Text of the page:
The Comfort of God is the Strength of His People (Isaiah 40 & 41)

In  the wake of the Paris tragedy the world is looking for hope. The only hope that will last the test of time and the loss of life is the hope that comes from God Himself.

In this message, Josh takes us through the comfort of God promised to His people in Isaiah 40 and 41. Though God sees the pain and failure of His people, He longs for them to be comforted. He makes a way through the rubble of our lives for His glory to be established. The promises of God stands true through time and circumstance.

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Interview with the Author of “Supernatural,” Dr. Michael Heiser


Who is Dr. Michael Heiser anyway?

  • Scholar – taught in 7 or more collegiate and university settings
  • Writer – Many articles and several books, one of which we are talking about today.
  • Historian – most of your teaching and study has dealt with biblical history.
  • Linguist – knows the semantic languages very well, part of your Doctoral work. What is a linguist?
  • “Scholar in Residence” at Logos.

you can read his bio and more about his experience here.

We are not scholars and this is not a classroom – but Heiser believe that the Scholars should serve the public by appearing on blogs like this one. In this interview, he explains how scholars should spend 1-2 hours a week just serving the general public. It is important the rest of us listen up!

Michael has dedicated a large portion of his work to studying and addressing the supernatural – UFOs and even science fiction (or as he calls it, cinematic theology).

Why are we doing this interview?

Dr. Hesier has a new book that has recently released called “Supernatural: What the Bible Teaches about the Unseen Word – and why it matters”. In this interview, we are addressing the main premise of the book, which is the importance of understanding the hard to reach passages of the Bible and applying them to our lives well.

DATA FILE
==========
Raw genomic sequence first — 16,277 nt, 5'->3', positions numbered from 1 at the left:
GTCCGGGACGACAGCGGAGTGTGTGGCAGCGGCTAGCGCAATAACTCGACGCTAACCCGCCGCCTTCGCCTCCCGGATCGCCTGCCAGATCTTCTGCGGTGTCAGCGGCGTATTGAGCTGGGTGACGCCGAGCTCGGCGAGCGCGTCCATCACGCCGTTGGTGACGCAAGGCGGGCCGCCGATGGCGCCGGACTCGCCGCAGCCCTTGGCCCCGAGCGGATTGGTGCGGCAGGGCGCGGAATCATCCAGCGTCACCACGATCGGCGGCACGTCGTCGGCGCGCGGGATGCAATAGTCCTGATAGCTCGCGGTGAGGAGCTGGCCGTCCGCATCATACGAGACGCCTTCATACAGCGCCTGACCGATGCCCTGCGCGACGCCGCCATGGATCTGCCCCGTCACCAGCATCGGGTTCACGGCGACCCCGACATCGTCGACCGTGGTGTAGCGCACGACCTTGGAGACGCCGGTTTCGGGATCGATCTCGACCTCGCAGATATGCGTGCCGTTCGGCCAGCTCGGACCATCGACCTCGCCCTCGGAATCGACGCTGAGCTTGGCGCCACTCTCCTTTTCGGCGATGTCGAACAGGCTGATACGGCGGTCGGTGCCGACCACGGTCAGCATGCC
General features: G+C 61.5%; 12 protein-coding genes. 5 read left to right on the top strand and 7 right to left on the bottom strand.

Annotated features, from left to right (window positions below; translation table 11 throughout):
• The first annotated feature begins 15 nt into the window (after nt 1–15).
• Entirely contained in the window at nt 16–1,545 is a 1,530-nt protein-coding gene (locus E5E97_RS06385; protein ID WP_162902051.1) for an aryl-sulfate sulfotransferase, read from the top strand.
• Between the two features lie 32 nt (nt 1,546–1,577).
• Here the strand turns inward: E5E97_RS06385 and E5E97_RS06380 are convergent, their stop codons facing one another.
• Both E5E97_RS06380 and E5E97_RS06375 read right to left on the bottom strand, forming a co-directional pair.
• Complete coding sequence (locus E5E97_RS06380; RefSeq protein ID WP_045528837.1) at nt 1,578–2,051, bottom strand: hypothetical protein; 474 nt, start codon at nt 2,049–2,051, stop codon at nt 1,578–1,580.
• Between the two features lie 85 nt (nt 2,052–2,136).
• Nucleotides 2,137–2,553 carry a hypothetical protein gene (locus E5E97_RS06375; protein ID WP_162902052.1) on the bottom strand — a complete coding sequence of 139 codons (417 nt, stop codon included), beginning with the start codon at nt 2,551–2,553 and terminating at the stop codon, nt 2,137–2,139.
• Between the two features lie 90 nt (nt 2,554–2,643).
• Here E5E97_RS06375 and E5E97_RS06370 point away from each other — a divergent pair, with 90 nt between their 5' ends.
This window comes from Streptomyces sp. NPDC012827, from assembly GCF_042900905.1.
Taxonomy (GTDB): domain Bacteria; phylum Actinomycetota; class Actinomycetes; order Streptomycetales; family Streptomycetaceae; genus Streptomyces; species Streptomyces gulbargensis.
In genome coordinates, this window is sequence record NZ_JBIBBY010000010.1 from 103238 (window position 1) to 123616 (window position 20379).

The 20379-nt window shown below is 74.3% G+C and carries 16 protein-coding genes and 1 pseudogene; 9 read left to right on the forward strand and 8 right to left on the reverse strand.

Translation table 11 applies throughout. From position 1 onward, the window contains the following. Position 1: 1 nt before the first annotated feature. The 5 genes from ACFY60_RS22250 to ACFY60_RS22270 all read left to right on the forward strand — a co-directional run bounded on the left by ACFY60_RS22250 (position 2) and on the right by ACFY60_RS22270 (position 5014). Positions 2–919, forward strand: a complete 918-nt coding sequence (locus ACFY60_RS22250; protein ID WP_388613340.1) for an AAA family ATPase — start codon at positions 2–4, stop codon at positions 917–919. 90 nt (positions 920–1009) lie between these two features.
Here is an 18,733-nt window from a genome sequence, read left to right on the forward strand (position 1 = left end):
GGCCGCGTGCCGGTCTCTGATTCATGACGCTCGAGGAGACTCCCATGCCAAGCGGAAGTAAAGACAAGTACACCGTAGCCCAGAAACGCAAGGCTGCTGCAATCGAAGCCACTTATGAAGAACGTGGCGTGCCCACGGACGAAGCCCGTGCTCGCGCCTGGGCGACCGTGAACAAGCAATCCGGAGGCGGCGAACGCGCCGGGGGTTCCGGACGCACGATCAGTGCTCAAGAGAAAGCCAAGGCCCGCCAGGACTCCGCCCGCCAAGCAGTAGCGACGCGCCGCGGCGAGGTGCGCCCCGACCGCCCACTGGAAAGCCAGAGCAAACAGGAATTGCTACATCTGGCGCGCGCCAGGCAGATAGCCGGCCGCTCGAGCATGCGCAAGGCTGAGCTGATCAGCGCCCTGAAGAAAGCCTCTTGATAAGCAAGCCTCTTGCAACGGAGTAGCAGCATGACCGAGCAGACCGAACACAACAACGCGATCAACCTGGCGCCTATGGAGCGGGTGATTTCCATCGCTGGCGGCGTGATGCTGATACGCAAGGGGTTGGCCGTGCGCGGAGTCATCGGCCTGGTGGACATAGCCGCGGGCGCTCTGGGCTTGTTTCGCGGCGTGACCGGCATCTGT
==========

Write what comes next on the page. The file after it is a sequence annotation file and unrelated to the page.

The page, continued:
Frankly I think Dr. Heiser has done something amazing here that most of us could not do—he took something scholarly, theologically deep and hard to understand and made it applicable, accessible and engaging.

This book is also available on Logos.

I love this book!

  • Love the format of your book – 16 chapters, all right to the point.
  • Great biblical theology throughout.
  • It took his more scholarly work, “The Unseen Realm” but is now accessible and a riveting read.
  • He always coming back to Christ in each chapter.
  • I love (and need) the “why this matters” portion of each chapter.
  • He deals with angelology or demonology in a way that is not always easy to find.

I asked him in the interview, “Why do you think most pastors and churches avoid taking about some of the passages you address in the book?” He answers this well and gives some good calls to action for all of us – including “don’t be lazy on the hard stuff” when doing Bible study. He also believes that our theological bias sometimes keep us from seek what the Bible is really teaching, is that correct?

We talked about Gnosticism

Colossians 2:8 says, “See to it that no one takes you captive by philosophy and empty deceit, according to human tradition, according to the elemental spirits of the world, and not according to Christ.”

We spoke about the balance of personal experience and biblical truth in the interview.

Dr. Heiser said in his book, “Every congregation, no matter how small or unknown, is on the front lines of spiritual warfare.”

One of the things he talked about in this book in several places, but toward the end especially, is knowing our identity in Christ. This is vital for any believer, but especially for the millennials and the age of those who listen to this podcast. Speak to us about why this important in light of understanding and thinking about the supernatural.

Heiser gives two great words to us:

  1. A word of caution: “We can turn Christ-likeness into a task we must perform lest God be angry with us, but that’s bad theology. It turns grace into duty.”